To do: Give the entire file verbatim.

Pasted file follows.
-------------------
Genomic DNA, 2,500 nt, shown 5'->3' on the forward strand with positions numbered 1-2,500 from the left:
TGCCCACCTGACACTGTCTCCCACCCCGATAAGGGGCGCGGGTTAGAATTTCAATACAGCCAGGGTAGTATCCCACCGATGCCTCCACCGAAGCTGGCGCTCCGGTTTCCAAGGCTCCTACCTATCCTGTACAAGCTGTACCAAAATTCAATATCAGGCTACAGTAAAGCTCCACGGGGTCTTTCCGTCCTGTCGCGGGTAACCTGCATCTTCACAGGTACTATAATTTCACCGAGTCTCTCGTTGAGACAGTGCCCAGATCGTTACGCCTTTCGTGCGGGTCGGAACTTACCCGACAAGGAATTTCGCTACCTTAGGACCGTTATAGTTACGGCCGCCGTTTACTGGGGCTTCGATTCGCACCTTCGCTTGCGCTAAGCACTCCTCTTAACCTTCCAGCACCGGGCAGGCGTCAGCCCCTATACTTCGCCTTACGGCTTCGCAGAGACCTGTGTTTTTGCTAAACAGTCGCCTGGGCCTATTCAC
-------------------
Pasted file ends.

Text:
Genomic DNA, 2,500 nt, shown 5'->3' on the forward strand with positions numbered 1-2,500 from the left:
TGCCCACCTGACACTGTCTCCCACCCCGATAAGGGGCGCGGGTTAGAATTTCAATACAGCCAGGGTAGTATCCCACCGATGCCTCCACCGAAGCTGGCGCTCCGGTTTCCAAGGCTCCTACCTATCCTGTACAAGCTGTACCAAAATTCAATATCAGGCTACAGTAAAGCTCCACGGGGTCTTTCCGTCCTGTCGCGGGTAACCTGCATCTTCACAGGTACTATAATTTCACCGAGTCTCTCGTTGAGACAGTGCCCAGATCGTTACGCCTTTCGTGCGGGTCGGAACTTACCCGACAAGGAATTTCGCTACCTTAGGACCGTTATAGTTACGGCCGCCGTTTACTGGGGCTTCGATTCGCACCTTCGCTTGCGCTAAGCACTCCTCTTAACCTTCCAGCACCGGGCAGGCGTCAGCCCCTATACTTCGCCTTACGGCTTCGCAGAGACCTGTGTTTTTGCTAAACAGTCGCCTGGGCCTATTCAC